Ratings agency Fitch has warned that deflation is a meaningful risk to eurozone sovereign creditworthiness, and an important factor in rating financial institutions.

Speaking at the Fitch Ratings Global Banking Conference in London, James Longsdon, managing director of the financial institutions group, stressed that eurozone deflation is the risk with the most unfavourable impact and the highest urgency to global financial institutions, followed by peripheral Emea contagion and legal risks (conduct fines).

New risks being considered by Fitch include cybercrime (highly unfavourable impact but low urgency), and prolonged low oil prices (slightly unfavourable impact and low urgency).

In terms of a Brexit, the agency expects the UK to remain in the eurozone after the referendum (which should take place in the next two years), and therefore has not yet reflected that risk in its ratings. However, Douglas Renwick, senior director of the sovereign group, mentioned that the situation could change if polls placed the ‘yes’ and ‘no’ votes closer in the future.

Asked whether they believed Greece would leave the eurozone, 48% of conference attendees said “no”, versus around 30% who said it would happen by the end of 2016, and a minority who believe the exit will happen in the long term. Renwick agreed with this result, but pointed out that the regional implications of a sovereign debt default would be unpredictable. Greece is currently fighting the clock to secure financial aid from its European creditors, without which the country is widely expected to default on its IMF repayments due this month.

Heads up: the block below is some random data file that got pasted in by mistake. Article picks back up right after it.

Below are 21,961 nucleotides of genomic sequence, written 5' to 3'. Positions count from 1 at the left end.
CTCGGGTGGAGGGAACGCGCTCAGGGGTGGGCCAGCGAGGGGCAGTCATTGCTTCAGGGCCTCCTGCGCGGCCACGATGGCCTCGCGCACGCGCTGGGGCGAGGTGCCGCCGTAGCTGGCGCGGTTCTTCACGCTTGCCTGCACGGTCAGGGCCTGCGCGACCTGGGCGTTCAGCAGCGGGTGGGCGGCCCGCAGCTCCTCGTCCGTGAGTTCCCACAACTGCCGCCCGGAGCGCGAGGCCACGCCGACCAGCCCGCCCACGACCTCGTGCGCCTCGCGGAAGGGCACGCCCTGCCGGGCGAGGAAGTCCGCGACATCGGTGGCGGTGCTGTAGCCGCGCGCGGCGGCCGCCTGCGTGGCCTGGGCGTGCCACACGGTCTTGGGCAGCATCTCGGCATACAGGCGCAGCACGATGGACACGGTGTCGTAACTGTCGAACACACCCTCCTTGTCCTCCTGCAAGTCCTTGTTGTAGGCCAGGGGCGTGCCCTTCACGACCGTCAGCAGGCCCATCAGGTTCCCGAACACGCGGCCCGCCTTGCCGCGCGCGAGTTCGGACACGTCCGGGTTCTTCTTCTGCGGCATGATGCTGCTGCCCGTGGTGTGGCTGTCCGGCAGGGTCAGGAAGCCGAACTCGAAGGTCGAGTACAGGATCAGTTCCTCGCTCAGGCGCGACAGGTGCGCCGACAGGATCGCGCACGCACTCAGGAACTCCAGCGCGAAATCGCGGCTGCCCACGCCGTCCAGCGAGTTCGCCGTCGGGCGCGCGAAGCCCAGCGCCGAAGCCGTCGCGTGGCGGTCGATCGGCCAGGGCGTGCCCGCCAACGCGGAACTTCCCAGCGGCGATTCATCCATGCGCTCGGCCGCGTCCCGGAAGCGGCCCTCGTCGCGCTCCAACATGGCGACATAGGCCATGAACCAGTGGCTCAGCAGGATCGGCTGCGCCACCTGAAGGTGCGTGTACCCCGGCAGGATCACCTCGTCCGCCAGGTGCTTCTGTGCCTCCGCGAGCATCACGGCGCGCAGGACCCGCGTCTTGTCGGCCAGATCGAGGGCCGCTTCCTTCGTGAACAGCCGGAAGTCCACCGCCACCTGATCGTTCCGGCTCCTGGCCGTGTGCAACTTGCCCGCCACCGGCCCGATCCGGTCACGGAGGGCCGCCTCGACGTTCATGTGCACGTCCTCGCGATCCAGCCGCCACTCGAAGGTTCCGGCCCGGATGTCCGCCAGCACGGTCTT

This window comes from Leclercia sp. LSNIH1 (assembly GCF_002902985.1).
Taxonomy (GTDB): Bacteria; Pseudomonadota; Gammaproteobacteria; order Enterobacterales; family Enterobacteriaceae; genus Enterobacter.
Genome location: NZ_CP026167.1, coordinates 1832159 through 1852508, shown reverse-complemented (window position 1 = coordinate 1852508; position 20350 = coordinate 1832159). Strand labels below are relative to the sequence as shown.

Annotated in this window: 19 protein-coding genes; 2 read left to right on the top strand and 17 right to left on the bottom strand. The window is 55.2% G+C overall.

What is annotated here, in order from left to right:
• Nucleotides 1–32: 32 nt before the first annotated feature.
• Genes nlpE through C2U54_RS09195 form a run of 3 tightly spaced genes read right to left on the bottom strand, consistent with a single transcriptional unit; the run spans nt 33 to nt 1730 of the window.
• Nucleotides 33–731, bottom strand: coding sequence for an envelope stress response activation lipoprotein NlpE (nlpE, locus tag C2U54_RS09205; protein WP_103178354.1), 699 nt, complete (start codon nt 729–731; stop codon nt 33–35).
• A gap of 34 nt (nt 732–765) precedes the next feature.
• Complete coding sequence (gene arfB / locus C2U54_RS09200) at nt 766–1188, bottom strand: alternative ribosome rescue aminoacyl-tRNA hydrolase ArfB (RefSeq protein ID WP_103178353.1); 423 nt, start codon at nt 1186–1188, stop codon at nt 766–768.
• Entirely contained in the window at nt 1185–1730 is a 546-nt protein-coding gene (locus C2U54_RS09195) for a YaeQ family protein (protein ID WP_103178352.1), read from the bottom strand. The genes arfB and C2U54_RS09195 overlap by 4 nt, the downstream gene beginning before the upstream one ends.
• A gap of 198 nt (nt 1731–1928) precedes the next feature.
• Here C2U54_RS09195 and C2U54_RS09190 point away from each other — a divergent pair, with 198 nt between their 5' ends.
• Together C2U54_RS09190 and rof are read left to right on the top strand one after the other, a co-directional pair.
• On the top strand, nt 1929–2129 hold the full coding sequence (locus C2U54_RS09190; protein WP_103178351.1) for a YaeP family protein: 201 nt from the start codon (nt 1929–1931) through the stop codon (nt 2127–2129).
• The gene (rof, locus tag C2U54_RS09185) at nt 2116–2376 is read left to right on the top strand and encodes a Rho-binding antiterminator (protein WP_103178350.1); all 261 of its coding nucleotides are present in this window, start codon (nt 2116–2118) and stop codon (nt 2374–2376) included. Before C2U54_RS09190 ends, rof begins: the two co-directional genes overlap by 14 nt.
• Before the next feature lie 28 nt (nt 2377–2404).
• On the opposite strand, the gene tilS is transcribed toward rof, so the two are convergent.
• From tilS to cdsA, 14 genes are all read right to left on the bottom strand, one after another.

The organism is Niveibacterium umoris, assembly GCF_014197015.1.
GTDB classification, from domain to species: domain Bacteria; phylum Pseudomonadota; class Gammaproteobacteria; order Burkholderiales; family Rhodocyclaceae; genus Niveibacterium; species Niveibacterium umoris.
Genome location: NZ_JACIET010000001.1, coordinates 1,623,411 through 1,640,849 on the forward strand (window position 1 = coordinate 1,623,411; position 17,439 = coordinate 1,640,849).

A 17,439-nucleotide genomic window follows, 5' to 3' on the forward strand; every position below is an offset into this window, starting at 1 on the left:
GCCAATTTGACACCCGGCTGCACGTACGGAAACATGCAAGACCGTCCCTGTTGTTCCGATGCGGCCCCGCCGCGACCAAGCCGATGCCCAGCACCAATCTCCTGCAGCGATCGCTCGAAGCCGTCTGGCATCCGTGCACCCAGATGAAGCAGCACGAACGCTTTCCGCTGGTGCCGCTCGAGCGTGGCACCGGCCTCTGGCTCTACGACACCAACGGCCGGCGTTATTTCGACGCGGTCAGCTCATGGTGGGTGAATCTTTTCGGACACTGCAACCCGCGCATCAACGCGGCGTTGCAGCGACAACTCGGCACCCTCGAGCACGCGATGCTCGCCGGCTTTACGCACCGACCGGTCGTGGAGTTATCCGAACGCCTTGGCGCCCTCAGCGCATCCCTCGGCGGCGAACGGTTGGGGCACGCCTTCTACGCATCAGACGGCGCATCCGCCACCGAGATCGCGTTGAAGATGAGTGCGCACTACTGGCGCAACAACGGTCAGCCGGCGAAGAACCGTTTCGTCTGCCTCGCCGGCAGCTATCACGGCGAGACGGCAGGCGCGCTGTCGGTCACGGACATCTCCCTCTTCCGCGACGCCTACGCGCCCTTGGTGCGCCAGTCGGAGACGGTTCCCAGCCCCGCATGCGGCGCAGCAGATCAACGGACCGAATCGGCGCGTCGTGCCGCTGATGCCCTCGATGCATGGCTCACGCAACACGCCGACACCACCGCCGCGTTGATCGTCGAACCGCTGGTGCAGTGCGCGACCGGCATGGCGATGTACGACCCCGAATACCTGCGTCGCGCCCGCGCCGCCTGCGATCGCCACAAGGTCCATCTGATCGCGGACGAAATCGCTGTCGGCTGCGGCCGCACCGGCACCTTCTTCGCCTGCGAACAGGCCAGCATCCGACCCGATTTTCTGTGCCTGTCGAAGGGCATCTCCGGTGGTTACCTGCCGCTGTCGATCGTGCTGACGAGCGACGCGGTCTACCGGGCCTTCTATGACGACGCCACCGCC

Outside of the EU, Fitch has identified India as “one of the few bright spots” in the BRICS countries, with 8.1% GDP growth forecast for 2016, while sovereign ratings in Brazil and Russia are under pressure due to political and economic crises.

Nigeria, Venezuela, Bahrain and Ecuador are seen as the worst positioned to deal with low oil prices (below US$75 per barrel), while Kuwait, Abu Dhabi and Norway are best positioned due to their strong net foreign assets and low fiscal break-even oil price.

In the US, Fitch emphasised the growth of the shadow banking sector, which is “challenging traditional banks”, though banks continue to play a key intermediary role, as well as forming a large portion of these shadow institutions’ credit capacity. “It’s important not to forget how banks are involved with shadow banks,” said Christopher Wolfe, managing director at Fitch Ratings.

Finally, in another audience poll, regulation came out as having the greatest impact on banks’ future performance (67%), above interest rates and pressure from the shadow sector – an unsurprising result that Fitch agreed with.